NEHRP Clearinghouse

Title
APOLLO - A Computer Program for the Analysis of Pore Pressure Generation and Dissipation in Horizontal Sand Layers During Cyclic or Earthquake Loading.
File
PB292835.pdf
Author(s)
Martin, P. P.; Seed, H. B.
Source
National Science Foundation, Washington, DC., October 1978, 68 p.
Identifying Number(s)
UCB/EERC-78/21
Abstract
Several methods of expressing the rate of build-up of pore water pressures in a sand deposit subjected to earthquake shaking have been developed in recent years. They generally fall into one of two categories: (1) By referring to the fundamentals of the behavior of granular materials under cyclic shear stress applications, it has been possible to isolate the factors and the soil properties which determine the rate of pore water pressure generation. Then these data and mechanisms have been incorporated into methods of effective stress ground response analysis. Yet, unless these basic soil characteristics can be measured with the required degree of accuracy, predicted pore pressures may be somewhat in error. (2) Use can be made of actual measurements of pore water pressure build-up in cyclic loading tests. The only criteria then required to evaluate pore pressure development in any soil element is the evaluation of the number of uniform stress cycles which will produce a condition of initial liquefaction under undrained conditions. This can readily be determined from undrained cyclic simple shear tests or other appropriate tests on representative samples. A method of evaluating soil pore pressure generation and dissipation in horizontal sand deposits subjected to earthquake shaking using the principles described in (2) above has been developed and shown to give reasonable results in comparison with the known behavior of the soil at Niigata, Japan in the earthquake of 1964. This report describes the computer program APOLLO, in which the method has been incorporated, and gives a typical example of its application.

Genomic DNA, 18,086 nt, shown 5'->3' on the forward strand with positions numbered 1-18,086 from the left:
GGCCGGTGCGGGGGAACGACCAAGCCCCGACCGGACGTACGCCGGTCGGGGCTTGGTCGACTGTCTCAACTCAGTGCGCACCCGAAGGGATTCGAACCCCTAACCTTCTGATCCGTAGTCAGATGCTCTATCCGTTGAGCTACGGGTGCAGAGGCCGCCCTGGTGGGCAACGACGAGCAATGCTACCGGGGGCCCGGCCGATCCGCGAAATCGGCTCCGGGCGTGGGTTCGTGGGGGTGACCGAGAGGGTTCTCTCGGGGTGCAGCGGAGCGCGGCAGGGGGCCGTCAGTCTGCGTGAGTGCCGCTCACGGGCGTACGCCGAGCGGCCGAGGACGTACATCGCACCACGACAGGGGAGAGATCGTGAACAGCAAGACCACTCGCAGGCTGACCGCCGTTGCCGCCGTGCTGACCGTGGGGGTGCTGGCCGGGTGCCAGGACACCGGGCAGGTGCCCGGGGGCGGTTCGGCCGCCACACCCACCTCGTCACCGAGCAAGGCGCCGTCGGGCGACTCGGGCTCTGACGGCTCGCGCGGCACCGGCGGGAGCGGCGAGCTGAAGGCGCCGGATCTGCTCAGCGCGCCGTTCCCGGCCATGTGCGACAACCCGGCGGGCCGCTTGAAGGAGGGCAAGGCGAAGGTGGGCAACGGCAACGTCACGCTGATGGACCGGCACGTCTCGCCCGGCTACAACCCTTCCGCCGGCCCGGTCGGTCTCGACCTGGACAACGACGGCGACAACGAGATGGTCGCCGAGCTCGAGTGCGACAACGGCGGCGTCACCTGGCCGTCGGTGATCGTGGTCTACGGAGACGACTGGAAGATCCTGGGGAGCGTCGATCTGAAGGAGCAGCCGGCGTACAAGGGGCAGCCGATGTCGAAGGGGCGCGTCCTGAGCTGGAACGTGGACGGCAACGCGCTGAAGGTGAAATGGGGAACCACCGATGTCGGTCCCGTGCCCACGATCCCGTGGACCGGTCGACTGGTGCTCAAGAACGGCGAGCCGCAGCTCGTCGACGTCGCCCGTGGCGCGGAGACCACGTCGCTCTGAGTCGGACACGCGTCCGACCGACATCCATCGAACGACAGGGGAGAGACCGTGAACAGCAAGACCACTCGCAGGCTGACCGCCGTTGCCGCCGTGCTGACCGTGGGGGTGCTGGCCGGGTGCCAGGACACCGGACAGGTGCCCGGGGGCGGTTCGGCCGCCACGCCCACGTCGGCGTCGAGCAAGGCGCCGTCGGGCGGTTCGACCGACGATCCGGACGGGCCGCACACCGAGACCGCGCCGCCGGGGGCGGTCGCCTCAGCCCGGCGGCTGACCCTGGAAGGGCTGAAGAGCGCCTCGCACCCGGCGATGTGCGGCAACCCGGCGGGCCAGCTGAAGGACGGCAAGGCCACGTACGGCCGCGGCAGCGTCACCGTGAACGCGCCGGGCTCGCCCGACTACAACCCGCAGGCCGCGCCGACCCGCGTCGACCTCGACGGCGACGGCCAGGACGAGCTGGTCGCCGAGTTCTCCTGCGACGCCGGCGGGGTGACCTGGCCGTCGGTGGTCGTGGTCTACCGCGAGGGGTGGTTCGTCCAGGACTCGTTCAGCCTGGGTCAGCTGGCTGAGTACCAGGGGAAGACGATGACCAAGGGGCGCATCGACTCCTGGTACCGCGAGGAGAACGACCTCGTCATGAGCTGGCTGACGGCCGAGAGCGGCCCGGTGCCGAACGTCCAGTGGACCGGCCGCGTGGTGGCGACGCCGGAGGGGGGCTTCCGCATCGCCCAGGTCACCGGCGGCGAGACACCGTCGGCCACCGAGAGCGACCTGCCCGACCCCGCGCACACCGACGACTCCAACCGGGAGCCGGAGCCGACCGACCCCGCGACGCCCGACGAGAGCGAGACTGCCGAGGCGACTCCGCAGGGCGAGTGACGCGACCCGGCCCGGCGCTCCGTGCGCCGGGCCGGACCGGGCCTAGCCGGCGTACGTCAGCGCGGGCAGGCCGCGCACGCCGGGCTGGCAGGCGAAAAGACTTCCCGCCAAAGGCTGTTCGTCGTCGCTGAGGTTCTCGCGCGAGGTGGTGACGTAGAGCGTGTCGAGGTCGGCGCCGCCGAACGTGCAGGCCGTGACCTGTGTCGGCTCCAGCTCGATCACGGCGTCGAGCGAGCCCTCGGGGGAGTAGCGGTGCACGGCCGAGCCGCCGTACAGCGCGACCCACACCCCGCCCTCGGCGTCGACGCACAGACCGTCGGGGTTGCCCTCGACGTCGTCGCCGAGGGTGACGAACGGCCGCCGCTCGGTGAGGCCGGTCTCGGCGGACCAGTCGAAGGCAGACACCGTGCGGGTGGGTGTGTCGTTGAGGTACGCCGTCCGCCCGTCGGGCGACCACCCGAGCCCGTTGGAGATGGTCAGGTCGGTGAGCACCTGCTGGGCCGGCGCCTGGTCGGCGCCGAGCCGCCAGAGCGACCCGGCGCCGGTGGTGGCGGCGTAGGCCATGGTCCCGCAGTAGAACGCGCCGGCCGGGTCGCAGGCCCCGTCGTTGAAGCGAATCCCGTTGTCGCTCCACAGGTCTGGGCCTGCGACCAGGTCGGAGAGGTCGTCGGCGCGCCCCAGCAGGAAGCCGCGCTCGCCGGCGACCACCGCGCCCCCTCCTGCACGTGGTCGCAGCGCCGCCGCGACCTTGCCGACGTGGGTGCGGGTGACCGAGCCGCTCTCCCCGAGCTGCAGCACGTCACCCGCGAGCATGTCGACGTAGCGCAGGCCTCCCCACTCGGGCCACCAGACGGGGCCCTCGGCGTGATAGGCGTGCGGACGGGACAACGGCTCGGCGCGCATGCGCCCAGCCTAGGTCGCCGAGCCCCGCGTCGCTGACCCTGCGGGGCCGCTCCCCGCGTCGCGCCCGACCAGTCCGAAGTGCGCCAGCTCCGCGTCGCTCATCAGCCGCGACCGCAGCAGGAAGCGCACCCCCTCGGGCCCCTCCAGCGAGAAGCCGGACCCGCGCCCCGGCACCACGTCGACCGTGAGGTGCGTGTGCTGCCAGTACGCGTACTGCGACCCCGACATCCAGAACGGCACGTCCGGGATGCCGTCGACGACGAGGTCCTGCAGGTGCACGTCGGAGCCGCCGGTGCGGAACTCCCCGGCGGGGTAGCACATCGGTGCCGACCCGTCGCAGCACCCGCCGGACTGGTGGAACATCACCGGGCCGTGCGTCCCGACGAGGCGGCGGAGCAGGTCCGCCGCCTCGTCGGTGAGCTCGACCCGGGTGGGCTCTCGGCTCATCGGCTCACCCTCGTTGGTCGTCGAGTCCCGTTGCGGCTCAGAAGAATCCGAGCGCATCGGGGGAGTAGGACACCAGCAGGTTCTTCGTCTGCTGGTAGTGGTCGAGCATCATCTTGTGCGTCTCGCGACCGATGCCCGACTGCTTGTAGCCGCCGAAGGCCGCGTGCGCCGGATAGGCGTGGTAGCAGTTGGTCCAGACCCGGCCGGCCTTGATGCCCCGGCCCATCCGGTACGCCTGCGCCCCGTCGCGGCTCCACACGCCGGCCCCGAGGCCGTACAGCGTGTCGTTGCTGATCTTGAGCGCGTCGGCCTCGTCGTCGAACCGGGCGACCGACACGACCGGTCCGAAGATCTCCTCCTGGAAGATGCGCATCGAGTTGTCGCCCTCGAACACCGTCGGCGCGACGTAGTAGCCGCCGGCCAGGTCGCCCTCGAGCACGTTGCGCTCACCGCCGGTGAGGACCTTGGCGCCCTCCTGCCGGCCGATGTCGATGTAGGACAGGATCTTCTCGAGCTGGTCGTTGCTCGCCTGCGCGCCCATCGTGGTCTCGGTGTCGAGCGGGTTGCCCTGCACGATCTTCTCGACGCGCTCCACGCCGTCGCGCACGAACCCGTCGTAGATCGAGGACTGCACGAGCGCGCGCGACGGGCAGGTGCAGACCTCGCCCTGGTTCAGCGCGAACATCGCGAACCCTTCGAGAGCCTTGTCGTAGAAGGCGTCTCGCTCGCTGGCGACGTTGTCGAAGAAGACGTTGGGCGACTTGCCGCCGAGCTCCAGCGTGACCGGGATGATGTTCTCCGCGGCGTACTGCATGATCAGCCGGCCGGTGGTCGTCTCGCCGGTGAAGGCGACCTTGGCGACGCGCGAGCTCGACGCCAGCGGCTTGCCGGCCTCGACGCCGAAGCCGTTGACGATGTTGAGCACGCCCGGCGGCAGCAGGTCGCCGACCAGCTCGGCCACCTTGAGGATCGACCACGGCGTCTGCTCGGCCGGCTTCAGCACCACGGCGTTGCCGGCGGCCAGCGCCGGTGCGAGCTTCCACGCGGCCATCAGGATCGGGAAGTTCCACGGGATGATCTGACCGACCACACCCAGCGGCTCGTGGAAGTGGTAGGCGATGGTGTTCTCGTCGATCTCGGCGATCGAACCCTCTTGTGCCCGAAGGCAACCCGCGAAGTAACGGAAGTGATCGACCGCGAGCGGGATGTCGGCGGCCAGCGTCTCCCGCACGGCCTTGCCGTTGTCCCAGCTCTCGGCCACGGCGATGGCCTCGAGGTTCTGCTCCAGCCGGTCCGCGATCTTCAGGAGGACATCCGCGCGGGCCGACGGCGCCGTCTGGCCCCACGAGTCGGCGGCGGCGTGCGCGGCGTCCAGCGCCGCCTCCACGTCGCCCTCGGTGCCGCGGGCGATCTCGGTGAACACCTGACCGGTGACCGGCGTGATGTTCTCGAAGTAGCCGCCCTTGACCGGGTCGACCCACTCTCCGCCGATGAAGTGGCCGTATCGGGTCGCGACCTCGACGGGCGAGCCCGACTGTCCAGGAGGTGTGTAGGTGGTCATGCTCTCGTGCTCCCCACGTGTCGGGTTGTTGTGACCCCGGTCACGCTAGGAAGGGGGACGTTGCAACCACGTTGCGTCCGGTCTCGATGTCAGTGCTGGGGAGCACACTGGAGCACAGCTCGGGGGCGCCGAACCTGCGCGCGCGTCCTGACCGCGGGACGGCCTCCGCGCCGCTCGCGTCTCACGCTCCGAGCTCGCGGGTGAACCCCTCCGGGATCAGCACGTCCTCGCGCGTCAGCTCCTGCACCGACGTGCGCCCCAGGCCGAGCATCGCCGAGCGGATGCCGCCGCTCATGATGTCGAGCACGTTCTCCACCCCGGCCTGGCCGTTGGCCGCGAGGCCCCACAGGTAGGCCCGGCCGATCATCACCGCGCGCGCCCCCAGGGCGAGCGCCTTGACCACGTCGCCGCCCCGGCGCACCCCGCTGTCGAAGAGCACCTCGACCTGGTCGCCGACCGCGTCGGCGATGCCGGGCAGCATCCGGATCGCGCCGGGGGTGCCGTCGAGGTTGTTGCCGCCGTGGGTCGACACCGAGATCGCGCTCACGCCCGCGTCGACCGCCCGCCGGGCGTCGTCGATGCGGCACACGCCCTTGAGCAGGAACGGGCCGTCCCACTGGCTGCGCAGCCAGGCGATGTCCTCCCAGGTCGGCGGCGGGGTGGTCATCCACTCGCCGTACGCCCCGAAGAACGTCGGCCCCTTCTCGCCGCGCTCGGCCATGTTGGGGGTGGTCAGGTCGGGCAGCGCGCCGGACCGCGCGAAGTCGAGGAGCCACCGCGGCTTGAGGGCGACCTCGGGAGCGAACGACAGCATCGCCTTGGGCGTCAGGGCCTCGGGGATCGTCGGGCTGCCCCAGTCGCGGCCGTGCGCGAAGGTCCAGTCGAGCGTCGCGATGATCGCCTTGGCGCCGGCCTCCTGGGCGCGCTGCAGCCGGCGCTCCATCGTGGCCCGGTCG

Keywords
APOLLO computer program; Computer programming; Pore pressure; Earthquake engineering; Water table; Stress analysis; Earthquakes; Soil dynamics; Liquefaction (Soils); Mathematical models; Cyclic loads